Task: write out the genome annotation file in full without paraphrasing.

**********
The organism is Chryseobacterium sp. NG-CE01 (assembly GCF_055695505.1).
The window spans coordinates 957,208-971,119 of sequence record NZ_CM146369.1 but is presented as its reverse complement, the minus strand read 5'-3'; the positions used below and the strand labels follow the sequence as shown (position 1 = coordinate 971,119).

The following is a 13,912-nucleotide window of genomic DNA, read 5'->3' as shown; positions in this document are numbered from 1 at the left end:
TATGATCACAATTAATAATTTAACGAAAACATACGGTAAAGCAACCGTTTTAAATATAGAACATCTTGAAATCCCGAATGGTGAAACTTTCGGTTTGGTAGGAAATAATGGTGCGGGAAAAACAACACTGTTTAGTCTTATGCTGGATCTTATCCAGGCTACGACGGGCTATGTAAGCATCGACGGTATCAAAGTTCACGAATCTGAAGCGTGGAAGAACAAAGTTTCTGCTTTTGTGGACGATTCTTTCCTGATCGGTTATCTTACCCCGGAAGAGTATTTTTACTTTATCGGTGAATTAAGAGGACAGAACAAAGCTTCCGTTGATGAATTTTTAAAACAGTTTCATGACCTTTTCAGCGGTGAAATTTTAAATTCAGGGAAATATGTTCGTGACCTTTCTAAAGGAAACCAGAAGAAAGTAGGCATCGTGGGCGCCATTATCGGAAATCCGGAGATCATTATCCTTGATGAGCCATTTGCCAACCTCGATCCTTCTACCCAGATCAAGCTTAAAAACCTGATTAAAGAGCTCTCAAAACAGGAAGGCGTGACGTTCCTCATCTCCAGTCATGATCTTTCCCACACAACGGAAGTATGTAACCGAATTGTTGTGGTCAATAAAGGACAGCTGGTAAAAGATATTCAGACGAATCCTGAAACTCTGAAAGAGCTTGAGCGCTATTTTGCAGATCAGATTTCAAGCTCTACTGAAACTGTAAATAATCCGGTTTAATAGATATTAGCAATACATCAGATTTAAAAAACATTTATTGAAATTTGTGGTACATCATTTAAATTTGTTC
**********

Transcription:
The organism is Chryseobacterium sp. NG-CE01 (assembly GCF_055695505.1).
The window spans coordinates 957,208-971,119 of sequence record NZ_CM146369.1 but is presented as its reverse complement, the minus strand read 5'-3'; the positions used below and the strand labels follow the sequence as shown (position 1 = coordinate 971,119).

The following is a 13,912-nucleotide window of genomic DNA, read 5'->3' as shown; positions in this document are numbered from 1 at the left end:
TATGATCACAATTAATAATTTAACGAAAACATACGGTAAAGCAACCGTTTTAAATATAGAACATCTTGAAATCCCGAATGGTGAAACTTTCGGTTTGGTAGGAAATAATGGTGCGGGAAAAACAACACTGTTTAGTCTTATGCTGGATCTTATCCAGGCTACGACGGGCTATGTAAGCATCGACGGTATCAAAGTTCACGAATCTGAAGCGTGGAAGAACAAAGTTTCTGCTTTTGTGGACGATTCTTTCCTGATCGGTTATCTTACCCCGGAAGAGTATTTTTACTTTATCGGTGAATTAAGAGGACAGAACAAAGCTTCCGTTGATGAATTTTTAAAACAGTTTCATGACCTTTTCAGCGGTGAAATTTTAAATTCAGGGAAATATGTTCGTGACCTTTCTAAAGGAAACCAGAAGAAAGTAGGCATCGTGGGCGCCATTATCGGAAATCCGGAGATCATTATCCTTGATGAGCCATTTGCCAACCTCGATCCTTCTACCCAGATCAAGCTTAAAAACCTGATTAAAGAGCTCTCAAAACAGGAAGGCGTGACGTTCCTCATCTCCAGTCATGATCTTTCCCACACAACGGAAGTATGTAACCGAATTGTTGTGGTCAATAAAGGACAGCTGGTAAAAGATATTCAGACGAATCCTGAAACTCTGAAAGAGCTTGAGCGCTATTTTGCAGATCAGATTTCAAGCTCTACTGAAACTGTAAATAATCCGGTTTAATAGATATTAGCAATACATCAGATTTAAAAAACATTTATTGAAATTTGTGGTACATCATTTAAATTTGTTC